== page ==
For today’s mid-morning feast I used my homemade bacon jam in a modern day version of smørrebrød, Denmark’s open-faced sandwich. Although there are dozens of very traditional and precise constructions for smørrebrød, I have had a hard time sticking to conventional recipes.

One food blog I read faithfully is Danish Open Sandwiches (Smørrebrød) by Marcus Schioler. It is out of Montreal of all places and showcases many classic recipes of the beautiful things that go into architecting authentic smørrebrød. I am in awe at the food work he has done on the blog in just one year. It really is impressive. And inspiring.

Tending to just go with what’s on hand, tastes that I think will work and a look that is attractive, I have done my own ‘smørrebrød’ thing when I load up layers on a sturdy bread base.

Perhaps my favourite post by Marcus would be a recent one titled New Nordic Open-Faced Sandwiches. Marcus frees me from my guilt of being reckless in my smørrebrød build. In this post, Marcus details the New Nordic Cuisine manifesto and I find out I might be okay. The most important thing to keep in mind though is to source your food locally. Already a mantra in our home, I think I am reasonably safe.

So how did I get to making bacon jam? Bacon jam is not typical Danish fare. You won’t find the recipe in the century old Frøken Jensens Kogbog. However, the Danes do love bacon and it often shows up on smørrebrød in some form – the rendered lard as a spread or the crisped bacon as a layer or a topping.

Throughout 2011 I kept hearing the phrase ‘bacon jam’. Anything bacon is good, right? But what really is bacon jam? What makes it jam? Is it made with fruit? My curiousity was piqued.

Then I finally tasted it. Two presentations at Savour Stratford’s Tasting Tent event incorporated bacon jam into their dishes. Chef Nick Benninger of Nick and Nat’s Uptown 21 in his 5 way “Porkapoluza” and Chef Sean Collins & Greg Kuepfer of Pazzo Ristorante as a topper on their arincini balls.

Shortly after that spectacular experience, I was reading that Skillet Street Food‘s bacon spread was being showcased at Toronto’s All The Best Fine Foods where owners are supporters of the local food movement. (Though, interestingly, Skillet Street Food is American.)

But the craze doesn’t stop. Since those jarred beauties have been tucked away in my fridge, a fellow food blogger, Kelly Brisson, demonstrated her bacon jam creation on a local morning show. Loblaws grocery chain is also on the bandwagon with their President’s Choice Black Label Bacon Marmalade.

My prediction? Expect to see more applications of bacon jam out there in 2012. Perhaps a North American focused condiment for now. Let’s see if this trend takes hold around the globe.

May I present my Breakfast Smørrebrød – Bacon Jam meets The New Nordic Cuisine.

1 slice of Art-is-in Bakery’s Crazy Grain bread
Bacon Jam, spread thickly and to the edge

Scrambled eggs made with scallions and local cream

Salt and pepper
Oven roasted tomato, chopped (I made and froze in October)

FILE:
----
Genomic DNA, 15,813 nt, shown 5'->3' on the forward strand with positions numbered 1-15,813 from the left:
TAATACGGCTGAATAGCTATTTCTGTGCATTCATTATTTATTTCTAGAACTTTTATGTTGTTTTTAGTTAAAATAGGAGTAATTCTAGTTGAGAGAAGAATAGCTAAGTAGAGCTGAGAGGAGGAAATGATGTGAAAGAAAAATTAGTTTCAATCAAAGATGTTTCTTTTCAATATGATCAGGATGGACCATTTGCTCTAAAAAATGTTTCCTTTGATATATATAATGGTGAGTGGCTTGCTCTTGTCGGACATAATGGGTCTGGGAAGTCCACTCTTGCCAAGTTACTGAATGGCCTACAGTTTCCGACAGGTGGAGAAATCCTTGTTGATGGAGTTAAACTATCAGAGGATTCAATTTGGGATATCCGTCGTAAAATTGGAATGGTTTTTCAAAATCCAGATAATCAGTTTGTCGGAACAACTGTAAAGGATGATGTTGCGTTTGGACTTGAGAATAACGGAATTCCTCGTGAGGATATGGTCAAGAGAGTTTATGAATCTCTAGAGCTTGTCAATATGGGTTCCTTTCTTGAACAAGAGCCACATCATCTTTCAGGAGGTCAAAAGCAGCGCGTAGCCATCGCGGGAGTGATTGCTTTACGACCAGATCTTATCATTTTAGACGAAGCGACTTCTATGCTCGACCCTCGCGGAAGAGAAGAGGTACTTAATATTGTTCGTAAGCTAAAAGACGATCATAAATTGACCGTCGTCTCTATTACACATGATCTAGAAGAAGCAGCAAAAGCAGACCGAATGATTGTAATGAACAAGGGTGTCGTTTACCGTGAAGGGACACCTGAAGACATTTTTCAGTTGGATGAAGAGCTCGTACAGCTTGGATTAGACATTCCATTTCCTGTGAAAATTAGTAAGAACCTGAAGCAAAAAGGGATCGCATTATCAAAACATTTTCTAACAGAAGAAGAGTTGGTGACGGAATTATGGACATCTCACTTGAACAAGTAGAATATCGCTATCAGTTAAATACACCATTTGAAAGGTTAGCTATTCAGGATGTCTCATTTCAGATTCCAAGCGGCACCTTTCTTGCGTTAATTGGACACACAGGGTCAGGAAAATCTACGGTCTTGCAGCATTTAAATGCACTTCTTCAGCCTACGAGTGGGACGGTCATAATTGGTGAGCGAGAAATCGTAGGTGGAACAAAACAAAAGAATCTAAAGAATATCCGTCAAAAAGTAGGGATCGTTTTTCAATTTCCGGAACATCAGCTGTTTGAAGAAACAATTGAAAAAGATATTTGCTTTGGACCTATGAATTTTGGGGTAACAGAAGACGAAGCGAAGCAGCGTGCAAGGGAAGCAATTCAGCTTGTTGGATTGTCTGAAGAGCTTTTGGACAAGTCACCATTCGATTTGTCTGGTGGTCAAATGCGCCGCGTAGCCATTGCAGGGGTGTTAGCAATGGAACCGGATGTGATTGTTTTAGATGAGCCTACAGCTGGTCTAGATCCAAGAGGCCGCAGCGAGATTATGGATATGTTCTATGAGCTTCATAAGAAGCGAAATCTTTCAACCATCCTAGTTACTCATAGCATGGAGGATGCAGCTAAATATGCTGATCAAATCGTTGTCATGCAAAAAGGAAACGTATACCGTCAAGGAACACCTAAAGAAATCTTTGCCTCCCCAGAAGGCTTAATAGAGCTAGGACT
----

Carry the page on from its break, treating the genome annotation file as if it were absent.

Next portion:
Dollop of bacon jam

Kiss of sour cream

Garnish of fresh cilantro, chopped

Adapted from recipes by Martha Stewart and @Yzhalia

750 gr bacon
2 cooking onions, diced finely
3 cloves garlic, minced
1/2 cup apple cider vinegar
1/2 cup packed brown sugar
1/4 cup maple syrup
3/4 cup port
1 1/2 tablespoons molasses

In a large skillet, render the bacon over medium-high heat. It is easier to do it if the bacon has been cut into chunks first. You want the bacon to be cooked but not crisped. Remove the bacon pieces from the pan and drain on paper towels.

Pour off the the rendered fat. But don’t discard. It can be kept in the fridge and used for other purposes. (Wonderful for the preparation for hash browns for example. A Dane will love it as a spread on rye bread.)

Using a tablespoon of the fat, sauté the onions and garlic until the onions are translucent. Add the apple cider vinegar, brown sugar, maple syrup, port and molasses and bring to a boil, deglazing the roasty bits of bacon (the ‘fond’). After a few minutes add the bacon.

Pour the bacon stew into a Dutch oven if you have a very low simmer on your cooktop or a slow cooker set to high. Leave uncovered. Cook for approximately 4 hours until the liquid is very sticky and syrupy. It may take less time in the Dutch oven.

When you think it is done, transfer the bacon stew to your food processor and pulse it until you have a consistency that leaves small pieces but is not a purée. If you feel it is too runny, return it to the skillet and bring it to a boil for a few minutes. With the sugars in the mixture, it won’t take long to thicken. When you use it, you don’t want it to ‘run’. It should be the consistency of a ‘jam’.

Fill sterilized 125 mL jars to 1/2″ from the top. Seal with lids and rings that have been scalded. Keep in the refrigerator for up to a month.


Bacon – Bearbrook Game Meats Inc. purchased at the Ottawa Farmers’ Market, Lansdowne Park
Onions – Roots and Shoots Farm, Manotick Station, outside of Ottawa, purchased at the Ottawa Farmers’ Market, Lansdowne Park
Garlic – Abbey Hill Farms, Richmond, outside of Ottawa

Crazy Grain Bread – Art-is-in Bakery, Ottawa
Eggs – Bekings Poultry Farm, Oxford Station, outside of Ottawa, found in many specialty grocery stores around Ottawa, including Brian’s Butchery
Tomatoes – Waratah Downs Organic Farm, Iroquios, south of Ottawa, purchased at the Main Street Market